Once the game begins you start to align neutral planets. Usually, once all of the planets in the galaxy are aligned to the various players, the wars of the galaxy begin. There is no way around this as alliances are only short term, no provision is made for a long term peace strategy with other empires. You interact throughout the game with other alien civilizations through a control center. You are given a list of choices of matters to discuss and predefined choice responses. Once you start to take over other planets by force, there is no "battle". The AI determines who wins and either lets you take over the planet, or not. This is actually a nice change from Galactic Civilizations in which the battles were fought with a number generator with a probability factor built in. With Star Emperor, there is no guesswork, the AI does it all for you. It is also important to note that the graphics and sound are based on Galactic Civilizations with only extremely minor changes. They are nice, but with the screenshots of Galactic Civilizations 2 making their rounds on the Internet, they look rather old.


Star Emperor, like all software, is not without its problems. Sometimes the planet production dialog box and the planet renaming dialog box will overlap each other. If you aren't careful, you may lose the opportunity to set the planet's production. Whenever you view a sector it includes the name of the starship underneath the icon of the starship. Unfortunately, when you move the starship, it doesn't erase the entire name and you are left with garbage on the screen. I thought that the latest fixpack for Star Emperor might correct these glitches, but to my surprise after applying it, I was wrong.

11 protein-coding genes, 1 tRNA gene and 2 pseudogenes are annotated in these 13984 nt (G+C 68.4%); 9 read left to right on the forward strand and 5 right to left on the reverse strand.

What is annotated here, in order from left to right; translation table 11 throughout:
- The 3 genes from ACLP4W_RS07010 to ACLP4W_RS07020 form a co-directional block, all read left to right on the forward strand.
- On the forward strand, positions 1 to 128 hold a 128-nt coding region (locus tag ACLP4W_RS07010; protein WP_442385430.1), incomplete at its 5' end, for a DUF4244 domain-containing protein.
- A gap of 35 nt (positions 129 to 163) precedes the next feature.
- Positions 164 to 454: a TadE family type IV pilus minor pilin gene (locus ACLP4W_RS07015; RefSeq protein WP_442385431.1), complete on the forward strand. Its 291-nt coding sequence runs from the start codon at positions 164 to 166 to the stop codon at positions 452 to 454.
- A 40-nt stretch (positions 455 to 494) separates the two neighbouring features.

Also, Stardock ships Star Emperor to default to play in a 800x600 mode, while many people still use a 640x480 mode. I experimented to see (before applying the fix) what exactly would happen if you did try to run it, out of the box at 640x480. Everything downsized to 640x480 fine, other than the dialog box that comes up after you have allied another neutral planet to your empire. Basically what happens is a dialog box will pop up telling you how happy the people are to join your empire and what technology they have that they are willing to share with you. At the bottom of this dialog box it will ask you to rename the planet. In 640x480 resolution, you cannot see this part, so it can be really confusing for a first time player who is trying to play at 640x480, until they apply the patch. This bug can easily be overcome by pressing ENTER whenever the dialog box pops up. Stardock includes a notice in the manual about this and the box lists Star Emperor's requirements as VGA with SVGA being "recommend".

This leads me to the question, "Why would they ship it if they knew about the bug?" A large amount of people still run at a 640x480 resolution. The only thing I can assume is that this bug with the dialog box slipped into the CD production and it was too late to fix before they already had a large amount of discs pressed.


Should you buy this game? Keep in mind this is not a game of civilization development, it's a game of war. If you are a Galactic Civilization player who loves the aspect of war, the answer is a definite, "Yes!" If you are more concerned with uniting the galaxy in a peaceful way, the development of social programs, trade and the objective of staying away from war at all costs, then this game will probably not suit you. If you have never played Galactic Civilizations and are a great fan of science fiction or simply love to kick a little alien butt every now and then, I highly recommend picking up a copy. While the packaging itself isn't first rate and the manual could use a bit more depth, the game play makes up for it all. Star Emperor is another excellent creation from Stardock Systems. Bring on the Drengi!
Star Emperor Advanced on CD-ROM
Stardock Systems, Inc.
Gibraltar, MI, 48173
Phone: (313)453-0328
Fax: (313)453-1480
SRP: $44.95
Edward Crouser is a shareware author and contract programmer who specializes in OS/2 related material. He is a member of Team OS/2 and has been using OS/2 since the 2.0 beta.